But we continue to believe a new leg in the ongoing bull market has begun, and much higher prices are likely this year. This correction may run a bit further... But we view it as buying opportunity, not a reason to sell.

If you don't already have a portion of your portfolio in precious metals and the very best gold and silver stocks, this is a great time to start adding new positions.

As longtime readers may recall, we launched our Stansberry Gold & Silver Investor service last spring to take advantage of the new bull market in precious metals. And folks who joined us have done incredibly well.

Today, the second leg up in the bull market has begun... And we believe even larger gains are likely in the months ahead.

That's why we've decided to open Stansberry Gold & Silver Investor to new subscribers for an extremely limited time. Better yet, we've been working hard "behind the scenes" over the past eight months to make this service even more valuable than it was before...

In short, Porter and his team have been developing a new tool – what they've dubbed the "G-2 Indicator" – to help them find the most explosive opportunities in the precious metals sector.

This indicator is rarely triggered... In fact, they back-tested 10 years of data on more than 200 publicly traded gold and silver stocks and found just a handful of signals. But when it appears, it often leads to rapid gains of 100% or more... sometimes in a single day.

Right now, the "G-2 Indicator" has triggered a buy signal on not one – but three – tiny gold stocks. Stansberry Gold & Silver Investor senior analyst Brett Aitken has prepared a short presentation explaining it all. Click here to read it now. (This link does not lead to a video.)

New 52-week highs (as of 3/1/17): Apple (AAPL), AmerisourceBergen (ABC), Automatic Data Processing (ADP), American Financial (AFG), American Express (AXP), Axis Capital (AXS), Allianz (AZSEY), Boeing (BA), Becton Dickinson (BDX), Berkshire Hathaway (BRK-B), CBRE Group (CBG), C.H. Robinson Worldwide (CHRW), CME Group (CME), Cisco (CSCO), iShares Select Dividend Fund (DVY), WisdomTree Japan Hedged Equity Fund (DXJ), WisdomTree Japan Hedged SmallCap Equity Fund (DXJS), Facebook (FB), First Trust Emerging Markets Small Cap AlphaDEX Fund (FEMS), BlackRock Floating Rate Income Strategies Fund (FRA), Huntington Ingalls Industries (HII), 3M (MMM), Altria (MO), Monsanto (MON), AllianzGI Equity & Convertible Income Fund (NIE), Prestige Brands (PBH), PowerShares S&P 500 BuyWrite Fund (PBP), PowerShares High Yield Equity Dividend Achievers Fund (PEY), PNC Financial Warrants (PNC-WT), Stanley Black & Decker (SWK), Tallgrass Energy GP (TEGP), Travelers (TRV), ProShares Ultra Financials Fund (UYG), and W.R. Berkley (WRB).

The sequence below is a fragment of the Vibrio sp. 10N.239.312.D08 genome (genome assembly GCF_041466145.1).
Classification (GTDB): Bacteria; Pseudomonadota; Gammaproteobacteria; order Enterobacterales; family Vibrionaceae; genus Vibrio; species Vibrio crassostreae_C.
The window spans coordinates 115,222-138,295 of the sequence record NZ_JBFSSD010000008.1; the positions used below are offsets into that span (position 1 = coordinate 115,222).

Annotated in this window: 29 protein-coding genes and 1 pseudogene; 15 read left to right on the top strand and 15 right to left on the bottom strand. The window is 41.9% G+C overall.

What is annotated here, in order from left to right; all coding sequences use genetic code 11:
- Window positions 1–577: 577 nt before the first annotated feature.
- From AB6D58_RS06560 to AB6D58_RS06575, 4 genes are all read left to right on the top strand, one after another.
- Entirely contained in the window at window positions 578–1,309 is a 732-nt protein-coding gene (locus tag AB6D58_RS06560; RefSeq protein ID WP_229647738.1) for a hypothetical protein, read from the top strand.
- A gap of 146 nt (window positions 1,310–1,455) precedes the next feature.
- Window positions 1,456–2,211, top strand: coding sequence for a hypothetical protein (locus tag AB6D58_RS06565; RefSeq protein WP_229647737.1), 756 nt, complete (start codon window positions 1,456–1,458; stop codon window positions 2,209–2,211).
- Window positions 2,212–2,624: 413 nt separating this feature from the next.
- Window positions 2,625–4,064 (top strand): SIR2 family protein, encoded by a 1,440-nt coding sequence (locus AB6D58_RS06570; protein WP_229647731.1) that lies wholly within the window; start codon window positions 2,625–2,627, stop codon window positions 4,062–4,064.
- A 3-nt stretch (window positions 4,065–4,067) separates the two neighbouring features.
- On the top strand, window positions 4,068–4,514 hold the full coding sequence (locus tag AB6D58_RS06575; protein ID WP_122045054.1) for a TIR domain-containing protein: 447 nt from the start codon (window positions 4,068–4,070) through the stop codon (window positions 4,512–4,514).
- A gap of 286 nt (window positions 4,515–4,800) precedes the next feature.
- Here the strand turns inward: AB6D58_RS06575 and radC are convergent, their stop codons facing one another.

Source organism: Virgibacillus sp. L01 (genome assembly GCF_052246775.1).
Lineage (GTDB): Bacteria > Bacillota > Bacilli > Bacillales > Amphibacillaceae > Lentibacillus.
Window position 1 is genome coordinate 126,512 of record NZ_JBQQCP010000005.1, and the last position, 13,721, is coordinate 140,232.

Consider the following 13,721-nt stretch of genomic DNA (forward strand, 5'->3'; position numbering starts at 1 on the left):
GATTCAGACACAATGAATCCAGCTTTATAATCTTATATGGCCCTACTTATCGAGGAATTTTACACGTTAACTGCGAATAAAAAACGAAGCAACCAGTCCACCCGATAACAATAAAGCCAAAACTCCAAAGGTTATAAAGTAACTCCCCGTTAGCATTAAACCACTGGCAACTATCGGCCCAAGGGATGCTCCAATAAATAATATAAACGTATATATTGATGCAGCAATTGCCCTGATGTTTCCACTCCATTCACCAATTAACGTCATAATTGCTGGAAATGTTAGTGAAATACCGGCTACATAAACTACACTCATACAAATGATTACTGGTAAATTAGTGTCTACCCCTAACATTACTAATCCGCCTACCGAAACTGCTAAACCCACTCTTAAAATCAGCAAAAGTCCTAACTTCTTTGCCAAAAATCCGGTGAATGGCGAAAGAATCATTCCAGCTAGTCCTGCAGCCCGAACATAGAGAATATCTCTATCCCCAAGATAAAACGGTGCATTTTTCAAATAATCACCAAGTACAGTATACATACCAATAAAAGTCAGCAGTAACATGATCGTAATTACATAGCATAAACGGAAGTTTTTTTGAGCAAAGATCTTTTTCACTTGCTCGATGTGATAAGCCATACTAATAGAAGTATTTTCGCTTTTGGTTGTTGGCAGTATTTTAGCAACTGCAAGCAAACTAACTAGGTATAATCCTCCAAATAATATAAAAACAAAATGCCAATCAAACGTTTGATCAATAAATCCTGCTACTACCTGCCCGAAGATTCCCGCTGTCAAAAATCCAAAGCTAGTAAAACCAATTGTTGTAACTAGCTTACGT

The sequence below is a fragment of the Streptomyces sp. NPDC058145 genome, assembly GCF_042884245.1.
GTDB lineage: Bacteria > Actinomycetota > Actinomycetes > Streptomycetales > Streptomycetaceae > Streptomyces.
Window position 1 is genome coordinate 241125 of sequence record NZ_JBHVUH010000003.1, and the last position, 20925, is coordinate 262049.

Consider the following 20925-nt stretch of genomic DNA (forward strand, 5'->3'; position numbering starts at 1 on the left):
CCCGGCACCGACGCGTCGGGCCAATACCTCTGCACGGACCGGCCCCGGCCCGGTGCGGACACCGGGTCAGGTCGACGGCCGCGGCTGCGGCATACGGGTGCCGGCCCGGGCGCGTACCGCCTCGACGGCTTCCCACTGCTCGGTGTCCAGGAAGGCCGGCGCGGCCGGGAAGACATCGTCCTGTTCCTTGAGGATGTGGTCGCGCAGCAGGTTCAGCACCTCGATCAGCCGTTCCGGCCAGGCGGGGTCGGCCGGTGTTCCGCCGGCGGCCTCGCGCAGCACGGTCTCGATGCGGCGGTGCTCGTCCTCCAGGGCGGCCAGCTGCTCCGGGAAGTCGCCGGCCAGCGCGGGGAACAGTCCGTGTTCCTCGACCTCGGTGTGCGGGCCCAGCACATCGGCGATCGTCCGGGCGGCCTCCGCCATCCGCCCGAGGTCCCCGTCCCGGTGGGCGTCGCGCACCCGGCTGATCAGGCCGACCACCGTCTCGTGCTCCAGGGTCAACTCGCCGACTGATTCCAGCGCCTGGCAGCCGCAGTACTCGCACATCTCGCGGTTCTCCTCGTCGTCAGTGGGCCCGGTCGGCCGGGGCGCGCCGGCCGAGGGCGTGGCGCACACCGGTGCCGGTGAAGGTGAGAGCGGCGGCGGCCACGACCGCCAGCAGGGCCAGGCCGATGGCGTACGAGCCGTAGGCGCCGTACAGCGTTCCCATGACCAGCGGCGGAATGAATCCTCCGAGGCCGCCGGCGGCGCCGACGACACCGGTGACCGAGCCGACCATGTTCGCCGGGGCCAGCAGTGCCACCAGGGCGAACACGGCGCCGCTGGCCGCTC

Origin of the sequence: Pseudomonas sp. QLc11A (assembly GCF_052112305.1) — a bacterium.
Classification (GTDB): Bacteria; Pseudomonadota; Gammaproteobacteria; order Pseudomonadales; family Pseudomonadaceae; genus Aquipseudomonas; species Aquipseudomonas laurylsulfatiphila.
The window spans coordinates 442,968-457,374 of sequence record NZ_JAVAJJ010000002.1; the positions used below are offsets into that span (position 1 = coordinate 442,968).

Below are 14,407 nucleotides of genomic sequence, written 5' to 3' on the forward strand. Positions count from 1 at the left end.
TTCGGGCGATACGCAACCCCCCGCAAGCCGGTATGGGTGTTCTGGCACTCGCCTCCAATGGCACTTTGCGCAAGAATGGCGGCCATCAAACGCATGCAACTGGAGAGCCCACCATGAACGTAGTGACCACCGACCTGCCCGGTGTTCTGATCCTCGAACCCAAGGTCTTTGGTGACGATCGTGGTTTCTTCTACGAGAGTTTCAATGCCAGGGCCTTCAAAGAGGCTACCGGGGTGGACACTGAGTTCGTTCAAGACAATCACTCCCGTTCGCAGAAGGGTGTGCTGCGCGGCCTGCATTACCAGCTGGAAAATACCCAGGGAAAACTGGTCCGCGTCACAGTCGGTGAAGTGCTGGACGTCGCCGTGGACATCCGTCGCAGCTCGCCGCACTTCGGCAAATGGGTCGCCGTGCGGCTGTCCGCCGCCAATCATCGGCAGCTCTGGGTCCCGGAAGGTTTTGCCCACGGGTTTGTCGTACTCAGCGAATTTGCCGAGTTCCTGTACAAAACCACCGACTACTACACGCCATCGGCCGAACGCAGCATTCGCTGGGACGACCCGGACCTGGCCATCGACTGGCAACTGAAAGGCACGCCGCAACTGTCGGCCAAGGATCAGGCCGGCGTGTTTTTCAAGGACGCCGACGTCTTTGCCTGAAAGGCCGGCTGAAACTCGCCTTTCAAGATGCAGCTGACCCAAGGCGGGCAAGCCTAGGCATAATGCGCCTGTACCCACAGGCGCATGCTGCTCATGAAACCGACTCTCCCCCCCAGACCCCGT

In today's mailbag, one Stansberry Alliance member shares Stansberry Alpha results... while another weighs in on the new Stansberry Newswire. What's on your mind? Let us know at feedback@stansberryresearch.com. Plus, read below for the latest essay from Digest contributing editor and famed satirist P.J. O'Rourke, who discusses the upcoming White House Correspondents' Dinner.

"Stansberry Bosses, I'm a proud Alliance member, and want to thank you for everything you guys do for ALL us subscribers. We appreciate everything! As of today's close, I'm up 323.61% on my 2 AXP Jan 18 '19 calls I bought in October. You guys rule! Porter, I think you should run for president. 'President Porter Stansberry' has a nice ring to it." – Paid-up Stansberry Alliance member Matt E.

"Thank you for all the updates in the Stansberry Newswire service! I love the format... Also, all the new services offered makes the Alliance value even more incredible than it was before!!! Thanks for all the hard work!!"- Paid-up Stansberry Alliance member T.K.


Justin Brill
Baltimore, Maryland
March 2, 2017

Lessons About Media From Some Old Newspapermen

By P.J. O'Rourke

So President Trump won't attend the April 29 White House Correspondents' Dinner. Why does this make news two months before the fact? Why does this make news at all?

The White House Correspondents' Dinner makes news because it's the media's annual opportunity to slap its own back, shake its own hand, and use one of its arms to raise the other in triumph. So many celebrity nuisances, big-potato business types, and political high muckamucks are brought in to assist the self-congratulation that anyone with an eye on the "Big State" wonders, "Are they all in it together?"

A question with an answer that sounds a lot like the one for, "Is professional wrestling fixed?"

It's a bun fight of less importance to the life of the nation than the county fair 4-H Club calf-and-heifer prize showing. You can eat a cow. There's no livestock at the WHCD that I'd care to have a rump roast from.

Yet this year, it's supposed to be important because the president of the United States uninvited himself.

Maybe Trump is distancing the presidency from the "Deep State." Or maybe something less interesting is going on.

Trump has decided to cast the media – or a large portion of the media – as adversaries.